You may already know that the country’s first—and still, I think, only—college program in Secular Studies is at Pitzer College in Claremont, California, founded by the estimable sociologist Phil Zuckerman. (You can see the curriculum here.)
Well, as the Austin Statesman (should they change it to “Statesperson”?) reported yesterday, The University of Texas at Austin has now received a $1 million endowment from a long-time secularist to fund a faculty position in secular research. It’s not a program, nor even a position for a new faculty member, but a lucrative chair for an existing UTA faculty member. And it’s the first endowed chair for secular research at a public university in the U.S. (They may exist in other countries, but I don’t know.)
Click on the screenshot to read the story.
Bolton somehow managed to accumulate a lot of money as a professor, which is unusual but, in this case, useful (he may have been independently wealthy). From the paper:
A Georgetown resident who has never set foot on the University of Texas campus has given $1 million to the school for a new professorship to focus on a growing segment of the U.S. population that holds no religious views.
The endowment is coming from Brian Bolton, 80, who is retired after a 35-year career in academia. He was an assistant professor of psychology at the Illinois Institute of Technology from 1968 to 1971. From 1971 to 2002, Bolton was a professor of rehabilitation and an adjunct professor of psychology at the University of Arkansas.
Bolton said he has never visited UT but shares common values with the educational institution. “My 35-year career was dedicated to scholarship and research in academia,” he said. “I know UT is a great university, and that’s all I need to know.”
Bolton said he wanted to donate the money to make a lasting impact.
What’s curious about this report are three issues. First, a million bucks is enough to endow a new professor, but they’re going to choose somebody already on the faculty. I doubt that there would be someone already there who’s doing “secular studies” in the manner of Zuckerman.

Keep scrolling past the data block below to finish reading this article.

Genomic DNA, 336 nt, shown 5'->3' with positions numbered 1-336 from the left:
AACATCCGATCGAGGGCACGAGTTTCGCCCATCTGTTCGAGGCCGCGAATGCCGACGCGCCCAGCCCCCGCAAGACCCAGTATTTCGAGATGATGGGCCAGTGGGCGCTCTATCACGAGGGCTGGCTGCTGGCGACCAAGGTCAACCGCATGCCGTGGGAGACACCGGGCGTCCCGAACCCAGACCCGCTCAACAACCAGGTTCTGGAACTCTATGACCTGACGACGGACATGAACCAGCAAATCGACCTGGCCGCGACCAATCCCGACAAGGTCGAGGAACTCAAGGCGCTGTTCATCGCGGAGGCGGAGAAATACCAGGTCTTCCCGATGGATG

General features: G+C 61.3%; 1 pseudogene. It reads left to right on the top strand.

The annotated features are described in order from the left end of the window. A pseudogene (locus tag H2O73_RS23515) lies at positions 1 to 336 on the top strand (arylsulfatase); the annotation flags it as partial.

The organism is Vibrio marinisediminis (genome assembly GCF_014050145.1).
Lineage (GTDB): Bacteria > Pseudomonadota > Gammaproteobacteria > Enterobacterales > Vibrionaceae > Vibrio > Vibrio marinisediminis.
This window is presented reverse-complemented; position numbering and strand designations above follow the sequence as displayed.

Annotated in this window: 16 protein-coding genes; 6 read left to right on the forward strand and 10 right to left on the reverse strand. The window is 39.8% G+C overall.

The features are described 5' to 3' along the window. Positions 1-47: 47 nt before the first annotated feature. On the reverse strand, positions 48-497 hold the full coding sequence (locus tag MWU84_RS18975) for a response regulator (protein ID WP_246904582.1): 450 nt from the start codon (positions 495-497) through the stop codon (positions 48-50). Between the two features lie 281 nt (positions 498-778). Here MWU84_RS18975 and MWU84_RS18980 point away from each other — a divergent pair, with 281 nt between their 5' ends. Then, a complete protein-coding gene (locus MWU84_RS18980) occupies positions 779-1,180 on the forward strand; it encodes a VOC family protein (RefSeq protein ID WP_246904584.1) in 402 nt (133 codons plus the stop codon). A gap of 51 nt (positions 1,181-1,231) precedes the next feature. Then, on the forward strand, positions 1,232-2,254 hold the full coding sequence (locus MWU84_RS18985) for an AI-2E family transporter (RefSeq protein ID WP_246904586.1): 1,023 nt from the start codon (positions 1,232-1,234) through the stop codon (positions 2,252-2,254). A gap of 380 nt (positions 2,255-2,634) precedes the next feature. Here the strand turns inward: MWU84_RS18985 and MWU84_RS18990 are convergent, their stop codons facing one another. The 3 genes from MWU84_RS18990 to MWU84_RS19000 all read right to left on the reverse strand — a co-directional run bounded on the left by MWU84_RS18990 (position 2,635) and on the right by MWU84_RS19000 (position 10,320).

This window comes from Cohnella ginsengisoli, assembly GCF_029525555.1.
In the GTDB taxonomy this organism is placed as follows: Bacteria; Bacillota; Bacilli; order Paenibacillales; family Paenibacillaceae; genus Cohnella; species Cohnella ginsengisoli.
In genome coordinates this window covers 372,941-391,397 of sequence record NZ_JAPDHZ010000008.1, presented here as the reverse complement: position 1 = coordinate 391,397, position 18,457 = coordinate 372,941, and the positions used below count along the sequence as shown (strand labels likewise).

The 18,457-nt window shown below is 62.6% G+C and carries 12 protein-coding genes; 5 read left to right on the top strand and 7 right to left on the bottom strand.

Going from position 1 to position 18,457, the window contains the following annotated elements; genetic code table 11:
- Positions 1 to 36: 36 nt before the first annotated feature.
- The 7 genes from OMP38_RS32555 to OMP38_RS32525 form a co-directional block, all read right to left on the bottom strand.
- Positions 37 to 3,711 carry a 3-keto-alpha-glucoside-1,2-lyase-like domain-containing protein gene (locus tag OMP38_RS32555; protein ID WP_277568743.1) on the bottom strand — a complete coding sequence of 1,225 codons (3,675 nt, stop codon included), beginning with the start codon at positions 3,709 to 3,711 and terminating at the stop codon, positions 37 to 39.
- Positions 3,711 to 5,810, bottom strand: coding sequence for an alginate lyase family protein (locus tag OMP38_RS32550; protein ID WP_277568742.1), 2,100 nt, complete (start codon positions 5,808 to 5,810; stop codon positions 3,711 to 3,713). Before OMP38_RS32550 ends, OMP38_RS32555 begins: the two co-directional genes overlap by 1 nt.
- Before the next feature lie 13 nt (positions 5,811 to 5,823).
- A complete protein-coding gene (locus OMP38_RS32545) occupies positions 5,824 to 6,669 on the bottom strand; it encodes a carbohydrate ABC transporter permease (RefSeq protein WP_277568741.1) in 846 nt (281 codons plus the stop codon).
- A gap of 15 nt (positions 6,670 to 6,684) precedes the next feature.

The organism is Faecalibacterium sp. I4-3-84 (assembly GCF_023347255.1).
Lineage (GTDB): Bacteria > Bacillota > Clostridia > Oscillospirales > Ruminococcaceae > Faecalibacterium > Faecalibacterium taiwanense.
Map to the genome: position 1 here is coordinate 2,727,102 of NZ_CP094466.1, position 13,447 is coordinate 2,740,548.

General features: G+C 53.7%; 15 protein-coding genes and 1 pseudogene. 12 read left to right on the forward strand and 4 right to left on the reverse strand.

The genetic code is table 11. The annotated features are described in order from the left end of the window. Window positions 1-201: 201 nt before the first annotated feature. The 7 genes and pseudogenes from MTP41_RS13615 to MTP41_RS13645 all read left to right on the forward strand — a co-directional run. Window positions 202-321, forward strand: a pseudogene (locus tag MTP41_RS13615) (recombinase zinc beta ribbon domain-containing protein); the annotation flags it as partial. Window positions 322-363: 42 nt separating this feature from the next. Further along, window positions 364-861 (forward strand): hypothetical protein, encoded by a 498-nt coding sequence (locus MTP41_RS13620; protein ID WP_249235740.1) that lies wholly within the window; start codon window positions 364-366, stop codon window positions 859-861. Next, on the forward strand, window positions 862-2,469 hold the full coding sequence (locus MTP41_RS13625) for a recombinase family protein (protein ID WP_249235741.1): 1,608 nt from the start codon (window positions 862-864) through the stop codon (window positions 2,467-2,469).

The indented statements are from the Statesman piece:
UT will not be hiring a new professor for Bolton’s endowment but will choose one who is already on the faculty, said Justin Michalka, the executive director of development for the College of Liberal Arts. The university has not yet chosen who that will be, he said.
Second, the University’s director of development is curiously silent about Bolton’s endowment:
Michalka declined to comment further on Bolton’s donation.
Finally, the paper says there’s a university news release on Bolton’s endowment, but I can’t find it (my emphasis):
“During the past two decades there has been significant increase in the U.S. among those who associate with a secular worldview, a trend particularly pronounced in younger people, prompting increased research in this emerging field,” according to a university news release on Bolton’s endowment.
I’m sufficiently cynical to think that they’ve deep-sixed that statement (readers can see if it’s on the Internet), and are playing down the endowment. Perhaps they like the dosh, but secularism, while it may play well in Austin, isn’t particularly popular in the rest of Texas. Or so I think, and I’d be glad to be proven wrong. The reader who sent me the link to the newspaper piece is contacting the reporter to try to find the university statement.
Bolton’s endowment has already been announced by the Freedom From Religion Foundation, which recounts his generous support of their organization—also implying that Bolton has a source of money beyond an academic salary.